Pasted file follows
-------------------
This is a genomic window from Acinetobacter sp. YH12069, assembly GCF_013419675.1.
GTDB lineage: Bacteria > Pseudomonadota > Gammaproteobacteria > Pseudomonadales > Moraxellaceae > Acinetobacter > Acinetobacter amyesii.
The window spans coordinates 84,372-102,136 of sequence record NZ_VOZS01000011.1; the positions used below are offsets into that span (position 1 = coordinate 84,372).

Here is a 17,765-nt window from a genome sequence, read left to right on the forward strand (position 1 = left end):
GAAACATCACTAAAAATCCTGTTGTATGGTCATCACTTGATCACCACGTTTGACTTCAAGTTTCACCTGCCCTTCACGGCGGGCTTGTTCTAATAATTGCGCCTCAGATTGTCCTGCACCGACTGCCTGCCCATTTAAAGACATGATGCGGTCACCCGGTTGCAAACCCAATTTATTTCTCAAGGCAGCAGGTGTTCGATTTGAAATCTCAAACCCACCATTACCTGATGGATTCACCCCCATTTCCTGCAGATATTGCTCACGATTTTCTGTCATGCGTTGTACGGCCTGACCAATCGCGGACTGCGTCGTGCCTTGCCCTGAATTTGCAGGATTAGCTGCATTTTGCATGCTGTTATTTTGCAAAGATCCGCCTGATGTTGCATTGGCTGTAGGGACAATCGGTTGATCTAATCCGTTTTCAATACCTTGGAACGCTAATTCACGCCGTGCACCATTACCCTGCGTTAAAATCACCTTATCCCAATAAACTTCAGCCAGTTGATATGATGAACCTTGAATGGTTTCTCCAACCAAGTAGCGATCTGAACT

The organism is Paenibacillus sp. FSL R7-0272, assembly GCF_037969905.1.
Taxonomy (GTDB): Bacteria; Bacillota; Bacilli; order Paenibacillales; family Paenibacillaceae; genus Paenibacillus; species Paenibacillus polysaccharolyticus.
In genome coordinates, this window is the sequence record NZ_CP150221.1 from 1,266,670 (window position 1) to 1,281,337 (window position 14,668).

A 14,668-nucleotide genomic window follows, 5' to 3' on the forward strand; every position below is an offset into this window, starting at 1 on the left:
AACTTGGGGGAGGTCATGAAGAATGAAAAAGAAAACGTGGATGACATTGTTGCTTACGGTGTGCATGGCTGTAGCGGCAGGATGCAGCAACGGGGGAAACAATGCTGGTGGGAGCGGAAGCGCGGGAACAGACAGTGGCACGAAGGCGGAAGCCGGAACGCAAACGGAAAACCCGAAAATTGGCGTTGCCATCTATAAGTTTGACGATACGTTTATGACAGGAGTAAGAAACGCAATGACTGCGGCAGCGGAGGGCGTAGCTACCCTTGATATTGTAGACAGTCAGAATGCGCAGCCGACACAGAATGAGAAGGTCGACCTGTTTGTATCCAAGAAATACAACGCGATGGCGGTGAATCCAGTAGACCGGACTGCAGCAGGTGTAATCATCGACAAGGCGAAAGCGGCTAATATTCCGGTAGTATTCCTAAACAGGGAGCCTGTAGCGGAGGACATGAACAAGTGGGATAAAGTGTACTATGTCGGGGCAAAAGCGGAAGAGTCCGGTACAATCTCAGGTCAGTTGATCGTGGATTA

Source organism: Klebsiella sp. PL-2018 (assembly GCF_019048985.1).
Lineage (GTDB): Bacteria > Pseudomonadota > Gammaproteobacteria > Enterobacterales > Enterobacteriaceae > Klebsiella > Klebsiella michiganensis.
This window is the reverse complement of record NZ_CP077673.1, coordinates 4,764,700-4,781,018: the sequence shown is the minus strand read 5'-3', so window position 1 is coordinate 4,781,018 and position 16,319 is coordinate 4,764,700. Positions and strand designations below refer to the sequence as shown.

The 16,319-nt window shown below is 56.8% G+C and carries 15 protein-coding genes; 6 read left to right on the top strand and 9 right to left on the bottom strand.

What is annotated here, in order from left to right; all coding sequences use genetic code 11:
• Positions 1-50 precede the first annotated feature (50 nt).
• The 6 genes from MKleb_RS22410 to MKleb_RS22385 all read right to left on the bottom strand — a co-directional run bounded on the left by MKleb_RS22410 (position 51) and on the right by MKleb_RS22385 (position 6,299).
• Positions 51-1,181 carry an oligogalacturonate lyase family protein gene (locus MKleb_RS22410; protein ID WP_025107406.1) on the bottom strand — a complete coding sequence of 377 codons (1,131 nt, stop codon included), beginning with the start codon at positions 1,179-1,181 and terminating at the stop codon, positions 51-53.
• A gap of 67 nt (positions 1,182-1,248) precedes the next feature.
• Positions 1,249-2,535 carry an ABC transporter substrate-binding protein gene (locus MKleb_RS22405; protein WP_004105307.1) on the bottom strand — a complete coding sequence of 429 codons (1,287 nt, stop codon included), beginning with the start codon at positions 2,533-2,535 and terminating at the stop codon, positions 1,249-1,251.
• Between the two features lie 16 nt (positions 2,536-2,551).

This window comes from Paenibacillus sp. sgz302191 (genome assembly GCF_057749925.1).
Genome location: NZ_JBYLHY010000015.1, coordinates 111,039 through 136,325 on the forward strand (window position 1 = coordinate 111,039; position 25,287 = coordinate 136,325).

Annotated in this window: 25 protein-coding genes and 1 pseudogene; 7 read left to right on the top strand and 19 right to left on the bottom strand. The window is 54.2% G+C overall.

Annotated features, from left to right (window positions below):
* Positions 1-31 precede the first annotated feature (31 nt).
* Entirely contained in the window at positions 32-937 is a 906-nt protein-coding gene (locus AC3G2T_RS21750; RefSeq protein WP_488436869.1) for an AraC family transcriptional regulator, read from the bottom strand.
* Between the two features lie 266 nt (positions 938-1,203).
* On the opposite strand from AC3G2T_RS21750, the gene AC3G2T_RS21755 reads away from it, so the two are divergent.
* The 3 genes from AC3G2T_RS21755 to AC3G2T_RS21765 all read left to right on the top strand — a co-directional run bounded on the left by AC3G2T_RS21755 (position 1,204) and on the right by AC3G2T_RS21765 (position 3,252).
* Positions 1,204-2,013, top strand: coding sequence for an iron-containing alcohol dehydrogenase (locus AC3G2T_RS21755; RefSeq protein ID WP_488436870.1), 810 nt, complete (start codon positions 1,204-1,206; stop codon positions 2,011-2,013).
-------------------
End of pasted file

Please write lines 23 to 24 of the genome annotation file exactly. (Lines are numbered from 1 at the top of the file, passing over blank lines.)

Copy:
Genome location: NZ_JBYLHY010000015.1, coordinates 111,039 through 136,325 on the forward strand (window position 1 = coordinate 111,039; position 25,287 = coordinate 136,325).

Annotated in this window: 25 protein-coding genes and 1 pseudogene; 7 read left to right on the top strand and 19 right to left on the bottom strand. The window is 54.2% G+C overall.